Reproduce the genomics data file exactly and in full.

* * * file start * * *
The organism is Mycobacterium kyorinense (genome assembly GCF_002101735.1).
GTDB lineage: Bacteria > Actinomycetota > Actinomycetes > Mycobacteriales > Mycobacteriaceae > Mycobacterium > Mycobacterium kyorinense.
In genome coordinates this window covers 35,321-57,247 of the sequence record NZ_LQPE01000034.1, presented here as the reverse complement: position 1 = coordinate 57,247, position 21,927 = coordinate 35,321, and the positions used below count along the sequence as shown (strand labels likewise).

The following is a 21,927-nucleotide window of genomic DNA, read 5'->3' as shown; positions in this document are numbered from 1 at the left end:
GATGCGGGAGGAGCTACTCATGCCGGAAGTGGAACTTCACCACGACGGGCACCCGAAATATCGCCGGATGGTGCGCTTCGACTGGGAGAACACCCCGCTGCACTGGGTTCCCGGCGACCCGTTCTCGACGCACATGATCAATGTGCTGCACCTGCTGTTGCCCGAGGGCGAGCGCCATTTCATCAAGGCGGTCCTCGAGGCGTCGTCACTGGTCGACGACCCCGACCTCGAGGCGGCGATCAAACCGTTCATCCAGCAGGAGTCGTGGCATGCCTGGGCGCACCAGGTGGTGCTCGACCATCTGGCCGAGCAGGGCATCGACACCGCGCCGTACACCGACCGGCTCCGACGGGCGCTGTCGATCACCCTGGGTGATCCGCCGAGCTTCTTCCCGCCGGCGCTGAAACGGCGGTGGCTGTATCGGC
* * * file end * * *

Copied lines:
The organism is Mycobacterium kyorinense (genome assembly GCF_002101735.1).
GTDB lineage: Bacteria > Actinomycetota > Actinomycetes > Mycobacteriales > Mycobacteriaceae > Mycobacterium > Mycobacterium kyorinense.
In genome coordinates this window covers 35,321-57,247 of the sequence record NZ_LQPE01000034.1, presented here as the reverse complement: position 1 = coordinate 57,247, position 21,927 = coordinate 35,321, and the positions used below count along the sequence as shown (strand labels likewise).

The following is a 21,927-nucleotide window of genomic DNA, read 5'->3' as shown; positions in this document are numbered from 1 at the left end:
GATGCGGGAGGAGCTACTCATGCCGGAAGTGGAACTTCACCACGACGGGCACCCGAAATATCGCCGGATGGTGCGCTTCGACTGGGAGAACACCCCGCTGCACTGGGTTCCCGGCGACCCGTTCTCGACGCACATGATCAATGTGCTGCACCTGCTGTTGCCCGAGGGCGAGCGCCATTTCATCAAGGCGGTCCTCGAGGCGTCGTCACTGGTCGACGACCCCGACCTCGAGGCGGCGATCAAACCGTTCATCCAGCAGGAGTCGTGGCATGCCTGGGCGCACCAGGTGGTGCTCGACCATCTGGCCGAGCAGGGCATCGACACCGCGCCGTACACCGACCGGCTCCGACGGGCGCTGTCGATCACCCTGGGTGATCCGCCGAGCTTCTTCCCGCCGGCGCTGAAACGGCGGTGGCTGTATCGGC